In one post following a string of tweets on Mexico’s immigration deal, Trump cited freedom of expression and said the social media platform is making a major blunder with what he called the biased banning of accounts.
“Twitter should let the banned Conservative Voices back onto their platform, without restriction,” he said on June 9. “It’s called Freedom of Speech, remember. You are making a Giant Mistake!”
Twitter should let the banned Conservative Voices back onto their platform, without restriction. It’s called Freedom of Speech, remember. You are making a Giant Mistake!
— Donald J. Trump (@realDonaldTrump) June 9, 2019
Trump didn’t specifically name the conservatives he wanted to be reinstated, but he lamented previously about the account of actor James Woods who was banned in May, along with a number of other conservatives. At the time, Trump described the account bans as “very unfair” and accused social media companies of working with the “fake news media” and the Democrats.
A representative for Twitter told The Epoch Times in an email on June 9 that the company “[enforces] the Twitter Rules impartially for all users, regardless of their background or political affiliation.”
“We are constantly working to improve our systems and will continue to be transparent in our efforts,” they wrote.
The account bans prompted the White House in May to launch a survey asking people if they felt they were being discriminated against for their political views on social media platforms. The survey site, which has since been closed, now states that “too many Americans have seen their accounts suspended, banned, or fraudulently reported for unclear ‘violations’ of user policies.” The White House said they received thousands of responses.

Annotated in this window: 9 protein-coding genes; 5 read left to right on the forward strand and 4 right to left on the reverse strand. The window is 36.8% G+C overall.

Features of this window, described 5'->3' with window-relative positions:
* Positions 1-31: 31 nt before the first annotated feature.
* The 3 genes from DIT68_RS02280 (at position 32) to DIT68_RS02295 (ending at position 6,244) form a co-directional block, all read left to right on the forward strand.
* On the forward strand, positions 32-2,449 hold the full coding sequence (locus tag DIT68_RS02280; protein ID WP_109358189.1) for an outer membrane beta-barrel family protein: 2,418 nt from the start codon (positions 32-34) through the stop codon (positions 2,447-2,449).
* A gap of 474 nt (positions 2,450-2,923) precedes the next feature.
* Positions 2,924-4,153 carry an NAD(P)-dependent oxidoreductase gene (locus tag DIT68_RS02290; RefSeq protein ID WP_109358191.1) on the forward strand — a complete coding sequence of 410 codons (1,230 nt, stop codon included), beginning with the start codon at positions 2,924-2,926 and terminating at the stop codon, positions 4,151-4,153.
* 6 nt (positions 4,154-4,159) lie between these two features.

The president, who has frequently used Twitter to communicate his ideas directly with his more than 60 million followers, met with Twitter CEO Jack Dorsey on April 23, saying they discussed a range of subjects. On the same day of the meeting, Trump wrote on Twitter that there were “big complaints from many people” about the censorship and noted that Congress should be involved.
In an interview with CNN last year, Dorsey said the majority of the company’s employees share a “left-leaning” editorial bias. In response to the censorship accusations, Dorsey said employees were trying to operate with impartiality.
“We need to constantly show that we are not adding our own bias, which I fully admit is left, is more left-leaning,” he told the network in August. “I think it’s important to articulate our bias and to share it with people so that people understand us, but we need to remove all bias from how we act, and our policies, and our enforcement.”
In undercover videos released by Project Veritas in January, multiple current and former Twitter employees indicated that the company censors conservatives and “shadowbans” people who express conservative viewpoints. Shadowbanning is the practice by social-media platforms of reducing or blocking the visibility of a user’s content.
At a hearing in April of the Senate Judiciary Subcommittee on the Constitution, Republican lawmakers accused Google, Facebook, and Twitter of discriminating against conservatives and of stifling free speech. The companies denied their platforms were politically biased.
“If we have tech companies using the powers of monopoly to censor political speech, I think that raises real antitrust issues,” said Sen. Ted Cruz (R-Texas), who chairs the subcommittee, at the hearing.